It is estimated there are over 30,000 asylum-seekers currently in mandatory detention, or living in the community, who could be deported at any time. What is a certain though is that the Australian government has no qualms forcefully deporting refugees displaced by wars (in which Australia is partially complicit) back to imprisonment, torture and even death. 2015 has seen a marked rise in deportations and an upswing in Refugee Rights Advocates taking to the streets, the airports and the detention centres in resistance to this cruel policy.
What follows is intended as a LIVING (that is evolving) blog-post to help welcome people new to anti-deportation actions and make us all feel bolder and safer.
So, it you want to get involved and don’t know where to start … you’ve come to the right place!
1: JOIN A PHONE TREE: The Beyond Borders phone tree is particularly responsive. Drop them an email at firstname.lastname@example.org and include your nickname, mobile number, suburb (for carpools) and any additional skills or resources you might be able to bring to the mix.
It also helps to have your name on more than one phone tree, just in case one isn’t functioning at any given time, so also get your name down on the Refugee Action Collective’s list which lives here: http://rac-vic.org/subscribe/
2: PRE-PACK AN ACTION BAG: We never know when the government will trigger a deportation but we can always be prepared. Stuff a small bag with handy items (light weight weather proof clothing, low GI snacks, bottle of water, a torch and any medications you might need) and perch it near your door so you can grab it and be gone in a flash.
3: BUDDY UP: We’re big fans of the Buddy System in the Melbourne Street Medic Collective! We believe there is no safer way to protest … so spare five minute to check out this pro-tip. Also, if you have a whole bunch of friends who want to get involved in helping stop forced deportations maybe you could form an Affinity Group?
4: CAR SHARE: if you drive perhaps consider joining the aforementioned car-pool, or arrange with your friends to pick them up. It’s a good idea to plan the best route to the airport, and Maribyrnong and Broadmeadows detention centres before you leave.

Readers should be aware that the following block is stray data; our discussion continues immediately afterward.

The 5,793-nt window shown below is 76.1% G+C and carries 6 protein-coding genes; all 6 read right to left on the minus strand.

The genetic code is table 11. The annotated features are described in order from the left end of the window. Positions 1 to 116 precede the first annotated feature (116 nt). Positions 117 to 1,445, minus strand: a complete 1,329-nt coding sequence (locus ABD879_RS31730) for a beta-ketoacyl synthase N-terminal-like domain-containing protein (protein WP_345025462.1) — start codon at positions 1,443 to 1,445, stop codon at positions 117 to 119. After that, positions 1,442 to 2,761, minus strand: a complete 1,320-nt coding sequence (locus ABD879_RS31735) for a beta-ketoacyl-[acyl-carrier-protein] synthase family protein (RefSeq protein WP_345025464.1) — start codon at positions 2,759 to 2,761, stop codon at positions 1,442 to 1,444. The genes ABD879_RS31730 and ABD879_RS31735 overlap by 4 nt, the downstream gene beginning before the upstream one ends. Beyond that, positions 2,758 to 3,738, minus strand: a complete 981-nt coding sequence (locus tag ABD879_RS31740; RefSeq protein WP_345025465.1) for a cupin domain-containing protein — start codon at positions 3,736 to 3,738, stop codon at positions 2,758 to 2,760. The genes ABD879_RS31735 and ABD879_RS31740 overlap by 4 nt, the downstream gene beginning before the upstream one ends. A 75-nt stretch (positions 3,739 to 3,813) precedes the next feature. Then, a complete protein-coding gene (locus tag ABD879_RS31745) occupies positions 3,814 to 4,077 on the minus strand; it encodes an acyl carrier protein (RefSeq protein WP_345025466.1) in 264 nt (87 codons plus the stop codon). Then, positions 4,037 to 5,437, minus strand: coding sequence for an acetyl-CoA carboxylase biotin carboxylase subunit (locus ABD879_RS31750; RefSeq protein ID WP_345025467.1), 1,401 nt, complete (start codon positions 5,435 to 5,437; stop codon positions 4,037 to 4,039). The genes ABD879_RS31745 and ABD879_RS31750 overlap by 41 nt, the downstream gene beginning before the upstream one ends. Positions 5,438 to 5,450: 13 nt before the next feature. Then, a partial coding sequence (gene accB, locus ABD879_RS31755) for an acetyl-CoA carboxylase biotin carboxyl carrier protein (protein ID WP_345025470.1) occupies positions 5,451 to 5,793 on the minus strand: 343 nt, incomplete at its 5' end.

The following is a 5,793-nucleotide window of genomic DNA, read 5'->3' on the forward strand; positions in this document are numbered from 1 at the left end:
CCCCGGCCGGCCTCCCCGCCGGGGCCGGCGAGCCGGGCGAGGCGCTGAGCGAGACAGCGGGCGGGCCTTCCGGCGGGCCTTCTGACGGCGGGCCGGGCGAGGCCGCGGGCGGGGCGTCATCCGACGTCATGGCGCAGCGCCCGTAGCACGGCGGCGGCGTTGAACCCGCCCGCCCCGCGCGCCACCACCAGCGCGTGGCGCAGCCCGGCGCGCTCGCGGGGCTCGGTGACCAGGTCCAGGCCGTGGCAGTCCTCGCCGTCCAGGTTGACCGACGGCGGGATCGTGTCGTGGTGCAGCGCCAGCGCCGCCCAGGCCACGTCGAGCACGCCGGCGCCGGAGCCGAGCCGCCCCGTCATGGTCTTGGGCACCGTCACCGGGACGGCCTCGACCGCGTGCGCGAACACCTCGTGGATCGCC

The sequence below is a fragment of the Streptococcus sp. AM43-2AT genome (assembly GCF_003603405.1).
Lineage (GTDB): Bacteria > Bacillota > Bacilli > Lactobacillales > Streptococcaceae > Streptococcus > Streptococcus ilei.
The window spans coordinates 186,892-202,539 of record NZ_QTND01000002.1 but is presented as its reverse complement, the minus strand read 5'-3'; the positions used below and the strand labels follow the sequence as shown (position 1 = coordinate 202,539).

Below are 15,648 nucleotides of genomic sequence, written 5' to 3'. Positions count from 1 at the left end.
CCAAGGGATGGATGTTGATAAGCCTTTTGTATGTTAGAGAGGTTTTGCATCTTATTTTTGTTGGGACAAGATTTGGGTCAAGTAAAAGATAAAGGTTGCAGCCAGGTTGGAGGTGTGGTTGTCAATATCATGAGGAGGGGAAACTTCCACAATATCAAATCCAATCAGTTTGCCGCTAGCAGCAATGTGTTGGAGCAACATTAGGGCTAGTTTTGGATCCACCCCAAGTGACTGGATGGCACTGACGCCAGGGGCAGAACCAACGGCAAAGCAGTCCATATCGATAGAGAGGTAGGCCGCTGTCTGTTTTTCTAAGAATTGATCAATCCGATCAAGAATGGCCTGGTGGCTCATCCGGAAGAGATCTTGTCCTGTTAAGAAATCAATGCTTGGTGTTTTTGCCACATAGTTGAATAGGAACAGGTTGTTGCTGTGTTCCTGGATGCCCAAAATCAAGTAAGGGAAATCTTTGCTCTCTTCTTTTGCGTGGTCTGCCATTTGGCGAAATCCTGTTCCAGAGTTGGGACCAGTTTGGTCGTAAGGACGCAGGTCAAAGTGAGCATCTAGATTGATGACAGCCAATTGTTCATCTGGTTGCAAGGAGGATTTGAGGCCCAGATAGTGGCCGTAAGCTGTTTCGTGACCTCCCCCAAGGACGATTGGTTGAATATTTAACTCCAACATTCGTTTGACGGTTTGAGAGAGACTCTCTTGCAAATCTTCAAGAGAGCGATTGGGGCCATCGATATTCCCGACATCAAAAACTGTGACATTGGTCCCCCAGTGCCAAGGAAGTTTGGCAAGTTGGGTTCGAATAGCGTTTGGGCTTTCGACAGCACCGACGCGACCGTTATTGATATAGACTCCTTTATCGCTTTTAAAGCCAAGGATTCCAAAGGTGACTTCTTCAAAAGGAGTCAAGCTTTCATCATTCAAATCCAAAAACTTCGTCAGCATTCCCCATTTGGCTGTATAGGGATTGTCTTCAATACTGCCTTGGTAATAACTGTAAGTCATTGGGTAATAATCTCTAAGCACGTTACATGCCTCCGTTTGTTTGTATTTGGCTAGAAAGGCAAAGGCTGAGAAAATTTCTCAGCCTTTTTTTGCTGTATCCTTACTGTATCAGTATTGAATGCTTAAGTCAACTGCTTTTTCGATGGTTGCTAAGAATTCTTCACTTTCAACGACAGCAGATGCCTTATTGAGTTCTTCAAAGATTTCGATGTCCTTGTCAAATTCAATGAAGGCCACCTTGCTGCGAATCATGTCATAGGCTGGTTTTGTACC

5: SAY “HI”: When you arrive at the protest you are under no obligation to tell us who you are, but it certainly is nice and helps build camaraderie and teamwork if you know the nickname of the person you are standing shoulder to shoulder with on a picket line. We’re a friendly and welcoming bunch and will happily take the time to tell you what is going and to point out who is doing Police Liaison, Media, Legal Observing and Medicking for the action.
6: BRING YOUR SKILLS: You are not just another face in a crowd or simply another set of hands to hold a placard. We all bring something unique and excellent to a protest so have a think about what you could lend to the action. Are you super-hot on Social Media? Are you in a position to bring thermos flasks of comforting warm soup to cheer protesters on the gates at 4am? Are you magic on a mountain bike and happy to help out as scout for the day?
7: DEBRIEF: Always take time after an anti-deportation action to debrief. You are human and it is perfectly acceptable to be moved by the inhumanity of a system that is processing refugees in such a callous, industrial manner. After all, it is your empathy that compelled you to take a stand in the first place. Debriefing helps make sense of challenging experiences, and also helps us learn lessons so we can be even better at what we do at the next protest. You can always debrief with one of our Street Medics if you see us around, if not grab a coffee with a bunch of mates and talk about how you are feeling and how the action was for you. Check out our pro-tip about Debriefing if you’d like to learn more.
8: SLEEP: Sometimes we only get a few hours notice before a deportation takes place. The call could go out in the dark of night or in the cold hours of the morning. Whenever it happens we need to be sharp and be on our best game. Sleep deprivation is accumulative and leads to poor judgement, mood swings and slow reflexes, so when you get the chance to lie-in or go to bed early – give yourself permission to do so! That way you will have some sleep in the bank for when you need it.
Anyway, this post is intended a welcome to those who wish to take a stand for refugee rights, and we hope it inspires others to join the movement against forced deportations. It is not exhaustive so please, don’t be bashful about leaving a constructive Comment below and contribute to our shared learning and objectives.
by Coggo on March 15, 2015